Auto top up

Discussion in 'Test Kits, Controllers, Reactors and Dosers' started by burt, 4 Jun 2010.

  1. burt

    burt

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    hi there, im looking for a outo top up, just got back from town, and was chock, price on a outo top up unit r656, is this realy the price of it? is there a way for diy, if yes please send me the diy plans, or maybe buy a second hand one from some one, please help
     
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  3. PeterL

    PeterL

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    Dude, diy the thing. Have a look if you have an electical shop nearby and just get a 220V float switch. Then grab a baby pump and simply connect it into the brown wire of the pump. I use the live wire just by choice but you can tie into the blue wire too, it doesnt really make a difference. Some small tubing for the pie work and the job is done...

    Here is a pic of my float switch in action, it is one of the easiest DIY jobs I have done on my system

    [​IMG]

    I also looked around because I wasn't sure about the DIY route, then I got a switch and that is that. I was blown away with the R650 for the same thing I built for about R150 total. A super small pump is needed just to trickle the water back from your container with RO.
     
    Last edited: 4 Jun 2010
  4. lIghty

    lIghty

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    Hi Peter, just noticed on in your pic your float switch is upside down, I assume you did it to correct the contact position (NO/NC)? normally there is a plastic clip that hold the float on, if you pop it off and turn the actual float part around this changes the position of the switch.

    Anyway, looks good.
     
  5. PeterL

    PeterL

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    I also at first mounted the thing the other way and the pump didn't switch off. So I fiddled with teh switch all to find out that this switch runs that way around. I tried swapping the wires around and connected to the neutral wire, swapped the wire directions there too but got the same results no matter what I did. So it appears that this switch is upside down.

    No train smash, I just extended the mounting bracket which I was making in any case so I just made it 40mm longer to accomodate the reverse position. It still opperates perfectly...The confusion of how this switch can be upside down still intregues me.
     
  6. PeterL

    PeterL

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    I am an ass, I re-read this after posting.
    You know what, I didn't give it a single bit of thought to simply turn the float the other way around...I would kick my own ass for being so stupid but I would end up tearing myself a new one instead because I am not that flexible. Thanks for the tip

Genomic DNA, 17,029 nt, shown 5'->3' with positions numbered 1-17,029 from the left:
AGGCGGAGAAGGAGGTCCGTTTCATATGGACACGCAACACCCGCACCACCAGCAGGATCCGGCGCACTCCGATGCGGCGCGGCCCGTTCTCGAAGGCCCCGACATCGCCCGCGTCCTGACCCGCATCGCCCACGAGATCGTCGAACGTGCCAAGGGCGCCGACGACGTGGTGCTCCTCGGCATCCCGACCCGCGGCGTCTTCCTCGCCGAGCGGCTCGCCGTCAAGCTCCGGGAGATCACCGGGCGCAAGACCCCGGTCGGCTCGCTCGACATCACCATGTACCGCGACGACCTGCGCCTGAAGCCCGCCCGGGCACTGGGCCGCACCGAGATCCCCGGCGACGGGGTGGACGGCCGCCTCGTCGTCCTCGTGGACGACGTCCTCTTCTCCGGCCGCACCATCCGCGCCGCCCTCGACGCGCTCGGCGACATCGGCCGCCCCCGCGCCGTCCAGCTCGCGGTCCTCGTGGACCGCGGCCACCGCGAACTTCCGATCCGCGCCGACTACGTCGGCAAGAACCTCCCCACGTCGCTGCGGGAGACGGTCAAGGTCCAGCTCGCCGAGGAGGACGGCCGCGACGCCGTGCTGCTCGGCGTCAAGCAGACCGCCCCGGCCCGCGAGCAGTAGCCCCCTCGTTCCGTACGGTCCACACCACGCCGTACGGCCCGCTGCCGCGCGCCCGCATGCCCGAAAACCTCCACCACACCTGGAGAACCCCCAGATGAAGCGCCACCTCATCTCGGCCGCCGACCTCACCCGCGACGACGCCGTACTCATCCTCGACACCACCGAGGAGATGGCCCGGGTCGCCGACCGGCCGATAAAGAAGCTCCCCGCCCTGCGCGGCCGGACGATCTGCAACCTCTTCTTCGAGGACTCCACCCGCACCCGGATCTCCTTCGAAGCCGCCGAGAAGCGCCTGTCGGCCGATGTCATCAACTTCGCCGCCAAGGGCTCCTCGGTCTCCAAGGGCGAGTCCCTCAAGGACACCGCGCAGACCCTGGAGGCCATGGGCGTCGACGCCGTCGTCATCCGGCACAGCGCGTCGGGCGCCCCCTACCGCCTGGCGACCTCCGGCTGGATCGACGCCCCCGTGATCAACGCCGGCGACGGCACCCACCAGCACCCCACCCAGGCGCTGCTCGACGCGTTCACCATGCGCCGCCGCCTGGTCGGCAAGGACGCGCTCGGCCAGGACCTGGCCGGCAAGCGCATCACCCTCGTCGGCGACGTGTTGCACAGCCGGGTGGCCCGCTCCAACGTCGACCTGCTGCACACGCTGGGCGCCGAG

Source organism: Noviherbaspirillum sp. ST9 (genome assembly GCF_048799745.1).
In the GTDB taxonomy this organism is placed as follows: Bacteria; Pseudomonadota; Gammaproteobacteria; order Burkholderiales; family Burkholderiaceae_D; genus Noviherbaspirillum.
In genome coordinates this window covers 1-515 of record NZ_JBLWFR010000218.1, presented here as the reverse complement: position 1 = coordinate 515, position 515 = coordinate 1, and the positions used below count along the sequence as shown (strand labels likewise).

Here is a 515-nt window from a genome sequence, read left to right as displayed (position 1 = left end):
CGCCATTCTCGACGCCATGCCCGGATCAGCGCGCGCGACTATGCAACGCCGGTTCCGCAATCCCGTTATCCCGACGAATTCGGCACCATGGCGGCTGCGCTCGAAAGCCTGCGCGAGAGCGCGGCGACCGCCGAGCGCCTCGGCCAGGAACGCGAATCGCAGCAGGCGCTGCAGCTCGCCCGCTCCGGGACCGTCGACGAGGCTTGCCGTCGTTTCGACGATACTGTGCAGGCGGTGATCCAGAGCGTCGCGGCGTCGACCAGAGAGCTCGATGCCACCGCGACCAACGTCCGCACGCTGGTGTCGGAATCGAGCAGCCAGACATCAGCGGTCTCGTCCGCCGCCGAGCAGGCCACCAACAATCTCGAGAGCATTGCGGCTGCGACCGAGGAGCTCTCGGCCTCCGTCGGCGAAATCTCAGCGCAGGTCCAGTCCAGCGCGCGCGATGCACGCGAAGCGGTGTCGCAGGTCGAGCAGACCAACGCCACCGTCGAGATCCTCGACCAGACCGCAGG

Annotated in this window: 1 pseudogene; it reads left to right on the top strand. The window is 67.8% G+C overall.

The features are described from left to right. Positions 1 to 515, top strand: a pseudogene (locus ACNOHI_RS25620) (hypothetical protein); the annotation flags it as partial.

7. herkie

    herkie R.I.P.

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    I thought this is where I can give some good advice and find all the clever ous did their thing and my advice will look :(. I suppose I better go to bed now.
     
  8. PeterL

    PeterL

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    just flicked the clip off and turned the flot over and there you have it, the switch is the other way around...I am not keep on cutting the bracket now, I will do that in the morening so I just put it back the other way around and will sort it out properly in the morning.

    Ah man, how did I not think of that, gees...:banghead:
     
  9. burt

    burt Thread Starter

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    as this is my first atemp, please guide me step by step what to get, and how exactly to do it the right way, thanks guys
     
  10. PeterL

    PeterL

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    I will try, please excuese me if this gets long and drawn out but I want you to understand correctly so that you can get ir right:

    First you source a float switch from an electronics shop, it needs to be 220V, you get 12V units so just confirm the voltage.

    The you get the smallest pump you can find, it just needs to get water from a spare container into your system so it doesn't need to rush the water, slow is fine. I say small pump because it is cheap and you don't need to gush the water to your system, it just needs to get there.

    Then you need a container which you are going to keep your RO water in, I am using a 30L container, you can use what ever size suits you, some people are using large 200L containers - your choice. The preffered choice is a dark container, he less light which ca get in the better - it prevents algae growth as the water will be standing.

    When you buy the pump, you will have an idea of approximately how many m of pipe you will use, simple clear tubing will be sold at your LFS where you are getting the pump - obviusly sized the pipe for that pump outlet.

    Some spare glass or perspex, I used perspex because I can quickly cut it simply by scoring it with a blade and it then snaps in a clean line, then just sand the sharp edges so that you don't cut yourself.

    So now you have done your shopping, take your container an drill 2 holes in the very top, just big enough to fit the pipe through and the other to fit the wires through for the pump. Thread the pipe through and get it to the bottom of the container, run it in a mock-up just to test run for the length you need to reach your destination and cut to size.

    Clip the plug off the pump and connect the pump to a single color of the pumps wires, the switch has 2 black wires. once one side is joined to the pump side of the wiring, re-attach the plug (check your wire colors to be correct). It is a 2 pin plug so it doesn't matter if you tie into the blue or brown wire - it is a switch and will just open the circuit or clese the circuit, with any electrical item with 2 wires only, take 1 wire off ant it will stop. That is in essence what the float switch does.